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Are Appeals Against Order XXIII Rule 3 Maintainable?

Kavya Tekriwal & Karan Scaria, Jindal Global Law School

A critical analysis of Pushpa Devi Bhagat v Rajinder Singh and Ors. (2006) 5 SCC 566


The word ‘compromise’ means settling a dispute with the mutual consent of parties. When such compromise is made, a litigation battle is put an end to. For suits filed in courts, it is up to the discretion of the parties to the suit, to compromise by agreement. In fact, the case of Hiralal Moolchand v. Barot Raman Lal1, laid down a general principle which stated that if a dispute can be resolved by suits, they can also be resolved with the help of a compromise. Therefore, a provision in the Civil Procedure Code (hereinafter referred to as ‘the Code’) has been given for the withdrawal or compromise of a suit.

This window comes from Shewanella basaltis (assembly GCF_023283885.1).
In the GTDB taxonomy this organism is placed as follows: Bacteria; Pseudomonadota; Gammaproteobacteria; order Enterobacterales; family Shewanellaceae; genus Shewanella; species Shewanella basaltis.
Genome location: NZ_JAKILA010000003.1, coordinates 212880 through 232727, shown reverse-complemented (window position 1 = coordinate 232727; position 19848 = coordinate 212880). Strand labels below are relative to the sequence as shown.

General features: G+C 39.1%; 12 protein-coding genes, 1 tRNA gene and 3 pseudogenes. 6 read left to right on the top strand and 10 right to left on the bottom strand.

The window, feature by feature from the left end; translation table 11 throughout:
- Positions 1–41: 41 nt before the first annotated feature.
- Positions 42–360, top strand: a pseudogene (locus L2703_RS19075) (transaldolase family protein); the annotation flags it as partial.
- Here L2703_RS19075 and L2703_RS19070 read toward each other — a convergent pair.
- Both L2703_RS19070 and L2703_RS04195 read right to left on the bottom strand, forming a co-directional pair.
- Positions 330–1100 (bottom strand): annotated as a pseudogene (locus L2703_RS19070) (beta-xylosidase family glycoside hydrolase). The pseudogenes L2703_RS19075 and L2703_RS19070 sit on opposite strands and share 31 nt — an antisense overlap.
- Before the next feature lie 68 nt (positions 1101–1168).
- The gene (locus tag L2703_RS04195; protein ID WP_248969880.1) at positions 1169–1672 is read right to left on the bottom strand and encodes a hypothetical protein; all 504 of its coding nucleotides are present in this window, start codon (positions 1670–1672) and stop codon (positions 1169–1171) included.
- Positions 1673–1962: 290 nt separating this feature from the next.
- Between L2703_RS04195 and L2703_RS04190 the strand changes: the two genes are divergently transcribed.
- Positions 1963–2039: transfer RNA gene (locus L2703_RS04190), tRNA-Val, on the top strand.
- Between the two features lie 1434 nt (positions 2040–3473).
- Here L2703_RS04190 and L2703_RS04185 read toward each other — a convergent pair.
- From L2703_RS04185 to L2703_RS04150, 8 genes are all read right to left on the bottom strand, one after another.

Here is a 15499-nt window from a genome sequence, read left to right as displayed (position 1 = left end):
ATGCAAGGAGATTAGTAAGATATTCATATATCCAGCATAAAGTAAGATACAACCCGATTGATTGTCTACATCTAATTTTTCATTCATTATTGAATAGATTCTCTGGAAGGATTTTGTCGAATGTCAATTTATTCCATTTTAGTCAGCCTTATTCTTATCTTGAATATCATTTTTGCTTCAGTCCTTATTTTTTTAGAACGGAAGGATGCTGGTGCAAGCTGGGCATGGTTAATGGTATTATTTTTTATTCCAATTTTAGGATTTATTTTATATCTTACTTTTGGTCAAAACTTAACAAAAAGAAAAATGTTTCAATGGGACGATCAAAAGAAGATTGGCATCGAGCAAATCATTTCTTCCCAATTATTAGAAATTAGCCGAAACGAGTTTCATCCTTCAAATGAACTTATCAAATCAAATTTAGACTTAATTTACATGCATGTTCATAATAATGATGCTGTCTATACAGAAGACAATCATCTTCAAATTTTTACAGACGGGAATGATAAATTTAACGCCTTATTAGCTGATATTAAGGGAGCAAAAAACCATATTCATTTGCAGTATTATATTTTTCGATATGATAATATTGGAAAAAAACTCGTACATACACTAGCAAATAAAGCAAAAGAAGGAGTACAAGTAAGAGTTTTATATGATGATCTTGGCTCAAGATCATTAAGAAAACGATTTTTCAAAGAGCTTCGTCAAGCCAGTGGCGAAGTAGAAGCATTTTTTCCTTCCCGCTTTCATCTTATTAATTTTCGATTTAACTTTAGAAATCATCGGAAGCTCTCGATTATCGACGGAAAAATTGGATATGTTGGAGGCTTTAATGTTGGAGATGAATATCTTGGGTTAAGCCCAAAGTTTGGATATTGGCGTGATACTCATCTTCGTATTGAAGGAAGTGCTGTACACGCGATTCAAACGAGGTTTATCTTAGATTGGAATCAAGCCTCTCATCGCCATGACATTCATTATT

Indian Journal of Law and Legal Research

Abbreviation: IJLLR

ISSN: 2582-8878


Accessibility: Open Access

License: Creative Commons 4.0

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​All research articles published in The Indian Journal of Law and Legal Research are fully open access. i.e. immediately freely available to read, download and share. Articles are published under the terms of a Creative Commons license which permits use, distribution and reproduction in any medium, provided the original work is properly cited.


The opinions expressed in this publication are those of the authors. They do not purport to reflect the opinions or views of the IJLLR or its members. The designations employed in this publication and the presentation of material therein do not imply the expression of any opinion whatsoever on the part of the IJLLR.

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